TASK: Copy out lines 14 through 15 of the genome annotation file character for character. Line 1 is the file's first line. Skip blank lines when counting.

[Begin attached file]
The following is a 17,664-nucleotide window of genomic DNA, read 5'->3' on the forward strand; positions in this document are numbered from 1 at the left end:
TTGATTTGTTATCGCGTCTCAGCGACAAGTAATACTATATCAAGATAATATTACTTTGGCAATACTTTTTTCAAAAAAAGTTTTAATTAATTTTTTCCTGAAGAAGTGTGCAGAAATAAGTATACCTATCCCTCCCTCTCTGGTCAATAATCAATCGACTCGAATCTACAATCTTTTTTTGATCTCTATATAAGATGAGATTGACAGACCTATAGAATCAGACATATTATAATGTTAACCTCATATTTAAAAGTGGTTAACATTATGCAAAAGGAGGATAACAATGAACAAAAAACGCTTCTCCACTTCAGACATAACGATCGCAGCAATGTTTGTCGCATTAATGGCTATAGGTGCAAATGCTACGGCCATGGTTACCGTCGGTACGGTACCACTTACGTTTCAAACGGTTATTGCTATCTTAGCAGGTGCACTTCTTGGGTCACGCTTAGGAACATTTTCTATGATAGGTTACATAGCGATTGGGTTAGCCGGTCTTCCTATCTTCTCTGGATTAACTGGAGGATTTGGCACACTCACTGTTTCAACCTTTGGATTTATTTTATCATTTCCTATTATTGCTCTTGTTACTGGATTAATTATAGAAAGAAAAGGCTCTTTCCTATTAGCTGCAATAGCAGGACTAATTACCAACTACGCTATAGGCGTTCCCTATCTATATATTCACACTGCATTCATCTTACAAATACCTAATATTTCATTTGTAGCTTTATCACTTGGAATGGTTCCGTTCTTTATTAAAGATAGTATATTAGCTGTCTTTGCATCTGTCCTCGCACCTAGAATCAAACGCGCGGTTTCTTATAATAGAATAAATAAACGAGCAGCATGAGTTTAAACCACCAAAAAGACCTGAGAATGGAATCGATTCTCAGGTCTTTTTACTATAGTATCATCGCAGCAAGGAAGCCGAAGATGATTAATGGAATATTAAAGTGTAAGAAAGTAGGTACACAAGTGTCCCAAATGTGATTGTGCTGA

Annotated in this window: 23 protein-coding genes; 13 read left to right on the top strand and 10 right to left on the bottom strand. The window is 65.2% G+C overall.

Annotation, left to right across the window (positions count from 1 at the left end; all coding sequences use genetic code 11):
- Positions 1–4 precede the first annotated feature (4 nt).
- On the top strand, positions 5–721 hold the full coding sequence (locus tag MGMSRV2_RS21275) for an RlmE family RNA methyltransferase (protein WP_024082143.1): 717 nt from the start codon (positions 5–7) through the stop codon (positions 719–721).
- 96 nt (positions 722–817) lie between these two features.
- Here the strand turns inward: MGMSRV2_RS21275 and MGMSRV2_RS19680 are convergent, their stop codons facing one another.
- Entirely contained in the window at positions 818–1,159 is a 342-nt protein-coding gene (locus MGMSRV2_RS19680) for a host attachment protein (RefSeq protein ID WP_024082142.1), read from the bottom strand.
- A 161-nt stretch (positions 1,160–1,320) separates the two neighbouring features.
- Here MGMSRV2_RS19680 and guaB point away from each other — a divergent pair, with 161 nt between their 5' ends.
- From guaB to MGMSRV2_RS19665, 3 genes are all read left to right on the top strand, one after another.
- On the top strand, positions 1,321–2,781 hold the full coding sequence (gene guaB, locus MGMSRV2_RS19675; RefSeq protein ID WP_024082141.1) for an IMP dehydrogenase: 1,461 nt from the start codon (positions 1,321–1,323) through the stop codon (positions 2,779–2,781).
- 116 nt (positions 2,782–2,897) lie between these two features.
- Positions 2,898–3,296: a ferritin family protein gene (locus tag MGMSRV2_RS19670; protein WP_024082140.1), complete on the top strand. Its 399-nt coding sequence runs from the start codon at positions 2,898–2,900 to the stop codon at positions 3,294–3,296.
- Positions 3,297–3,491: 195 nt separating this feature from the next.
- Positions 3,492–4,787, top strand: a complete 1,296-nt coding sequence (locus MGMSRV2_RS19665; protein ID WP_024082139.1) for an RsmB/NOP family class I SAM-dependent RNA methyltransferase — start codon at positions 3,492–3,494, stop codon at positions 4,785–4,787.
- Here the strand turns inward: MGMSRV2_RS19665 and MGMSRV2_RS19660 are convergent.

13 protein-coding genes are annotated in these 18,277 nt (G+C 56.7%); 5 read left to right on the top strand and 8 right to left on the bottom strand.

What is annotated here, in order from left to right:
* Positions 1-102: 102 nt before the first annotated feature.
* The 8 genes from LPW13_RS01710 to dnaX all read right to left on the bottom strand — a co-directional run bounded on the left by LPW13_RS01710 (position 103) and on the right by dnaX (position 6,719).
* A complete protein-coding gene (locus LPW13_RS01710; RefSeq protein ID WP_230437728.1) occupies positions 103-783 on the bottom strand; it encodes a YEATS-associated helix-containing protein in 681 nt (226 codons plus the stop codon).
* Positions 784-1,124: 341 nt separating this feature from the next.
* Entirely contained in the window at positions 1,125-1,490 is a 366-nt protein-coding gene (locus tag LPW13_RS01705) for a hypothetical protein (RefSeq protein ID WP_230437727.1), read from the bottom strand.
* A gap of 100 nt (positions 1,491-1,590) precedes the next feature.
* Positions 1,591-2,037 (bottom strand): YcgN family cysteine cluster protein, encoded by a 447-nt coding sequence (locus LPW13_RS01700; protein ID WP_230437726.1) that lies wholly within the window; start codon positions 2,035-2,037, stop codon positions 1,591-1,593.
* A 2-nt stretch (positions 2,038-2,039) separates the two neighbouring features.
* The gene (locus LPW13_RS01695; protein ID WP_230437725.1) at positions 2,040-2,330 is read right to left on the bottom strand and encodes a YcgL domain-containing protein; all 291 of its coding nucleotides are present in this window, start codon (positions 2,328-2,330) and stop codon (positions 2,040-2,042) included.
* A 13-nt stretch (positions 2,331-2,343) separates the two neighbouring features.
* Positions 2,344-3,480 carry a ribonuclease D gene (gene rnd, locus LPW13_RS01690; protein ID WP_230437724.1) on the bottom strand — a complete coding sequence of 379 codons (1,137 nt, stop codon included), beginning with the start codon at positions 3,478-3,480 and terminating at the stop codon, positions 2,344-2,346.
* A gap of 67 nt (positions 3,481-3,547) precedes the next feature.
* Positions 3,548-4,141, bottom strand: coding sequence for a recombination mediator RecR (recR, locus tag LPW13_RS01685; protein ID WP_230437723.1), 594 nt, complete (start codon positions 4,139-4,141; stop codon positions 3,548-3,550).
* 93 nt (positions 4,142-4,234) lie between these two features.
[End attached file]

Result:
- 116 nt (positions 2,782–2,897) lie between these two features.
- Positions 2,898–3,296: a ferritin family protein gene (locus tag MGMSRV2_RS19670; protein WP_024082140.1), complete on the top strand. Its 399-nt coding sequence runs from the start codon at positions 2,898–2,900 to the stop codon at positions 3,294–3,296.